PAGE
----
TA-41 Station Description
Alternate Name(s): Los Alamos Canyon
The TA-41 station consists of a 23-m tower instrumented for wind at two levels
and near-surface instrumentation for temperature and shortwave irradiance. See
Table 13.4 in the Meteorological
Monitoring Plan for measurement details and in Table 13.3 in the same
document for definitions of variables.
|15-min data||November 22, 1993
|24-h data ||November 22, 1993
The TA-41 station is located at the bottom of Los Alamos Canyon. At this
location, the canyon has an east-west orientation and is approximately 100 m
deep and 300 m wide. The south canyon side-wall is thickly forested with
Ponderosa pine, the north side-wall is sparsely vegetated. The canyon floor
tilts 1.4 degrees to the east in the vicinity of the tower. The fetch for
down-canyon flow is over the paved road along the bottom of the canyon. The
fetch for up-canyon flow is over scattered ponderosa pine.
Location and Elevation:
|NAD 27 State Plane Coordinates (ft) ||486399
|UTM, Zone 13 (m) ||382964.85||
|Longitude & Latitude (d, m, s)||-106° 17' 47"
||35° 52' 35"
Station elevation is 6914 (2107.9 m) above sea level.
The tower is LANL structure no. TA-41-0064.
Nearly all suspect data have been replaced with an asterisk (*). Occasionally
you will see days on which all the 15-min data appear good, but some of the 24-h
summary values are missing. Lightning strikes, momentary power outages, or the
need to reload the datalogger program may be the cause. In these cases, you can
estimate a 24-h value from the 15-min data.
See Section C.1.b and c of the Meteorological Monitoring Plan for
details on sampling and general remarks concerning accuracy.
Qualifying remarks are organized by data type (for example, wind, atmospheric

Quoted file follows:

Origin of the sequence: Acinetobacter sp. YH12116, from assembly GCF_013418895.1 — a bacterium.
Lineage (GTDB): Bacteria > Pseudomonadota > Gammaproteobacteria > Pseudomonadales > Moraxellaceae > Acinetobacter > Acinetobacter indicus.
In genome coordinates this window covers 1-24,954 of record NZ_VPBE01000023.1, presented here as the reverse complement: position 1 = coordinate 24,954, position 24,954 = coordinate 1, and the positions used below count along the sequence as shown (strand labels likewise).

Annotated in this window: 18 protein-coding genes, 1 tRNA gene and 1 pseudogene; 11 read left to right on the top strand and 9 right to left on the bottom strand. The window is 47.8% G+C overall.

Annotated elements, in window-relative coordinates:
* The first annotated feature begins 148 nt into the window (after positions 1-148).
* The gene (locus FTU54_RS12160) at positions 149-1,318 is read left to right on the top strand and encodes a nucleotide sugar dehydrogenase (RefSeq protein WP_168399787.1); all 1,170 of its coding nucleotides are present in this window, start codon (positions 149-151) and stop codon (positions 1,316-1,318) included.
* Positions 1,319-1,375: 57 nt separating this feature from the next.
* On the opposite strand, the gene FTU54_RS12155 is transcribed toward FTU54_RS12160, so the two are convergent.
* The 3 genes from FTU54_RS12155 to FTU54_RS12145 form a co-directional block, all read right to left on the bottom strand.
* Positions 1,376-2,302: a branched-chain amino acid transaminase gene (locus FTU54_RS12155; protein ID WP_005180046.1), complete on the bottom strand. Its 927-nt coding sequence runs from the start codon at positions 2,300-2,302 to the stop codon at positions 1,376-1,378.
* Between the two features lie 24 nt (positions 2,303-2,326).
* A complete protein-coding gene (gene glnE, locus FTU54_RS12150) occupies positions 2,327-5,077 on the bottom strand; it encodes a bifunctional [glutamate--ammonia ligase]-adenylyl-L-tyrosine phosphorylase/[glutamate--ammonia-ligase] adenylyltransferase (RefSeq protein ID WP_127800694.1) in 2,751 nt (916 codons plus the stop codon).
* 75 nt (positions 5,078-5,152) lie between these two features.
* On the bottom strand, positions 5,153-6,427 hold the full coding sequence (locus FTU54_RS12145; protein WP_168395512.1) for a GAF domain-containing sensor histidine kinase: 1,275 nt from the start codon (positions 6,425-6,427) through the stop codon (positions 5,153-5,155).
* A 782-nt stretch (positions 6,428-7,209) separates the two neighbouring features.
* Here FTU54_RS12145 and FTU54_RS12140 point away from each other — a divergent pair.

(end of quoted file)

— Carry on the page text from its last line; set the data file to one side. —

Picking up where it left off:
state, etc.), and we use our standard variable names, as defined in Table 13.3 of the
Meteorological Monitoring Plan.
The measurement of the vertical velocity (w) has been multiplied by 1.25
to correct for the non-cosine response of the propeller. All quantities derived
from the w signal include this correction. The w signal is
occasionally affected by wet snow and ice. Although we have attempted to edit
the data when this happens, you will occasionally see periods of several hours
when w and its standard deviation (sdw) go to zero during the
winter; a frozen propeller is the cause.
Most of the instantaneous wind gust directions (dirgst) are erroneous.
However, directions for the 1-min wind gusts (dirgst) are correct.
Atmospheric State Variables
No known problems.
No known problems.
Radiative Energy Variables
During and for some time after periods of snow or frost formation, the dome of
the upward looking pyranometer may become snow or ice covered. In such instances
the short-wave irradiance (swdn) is diminished. Our editing has not been
consistent: In portions of the record we attempted to remove these snow and
frost effects and in other portions we decided not to edit. In general, it is
difficult to decide when the melting is complete and the signal is back to
As a result of a change in the calibration standard used by the manufacturer,
measurements of swdn are 5% too large from the beginning of the record to
1030 MST on February 22, 1995.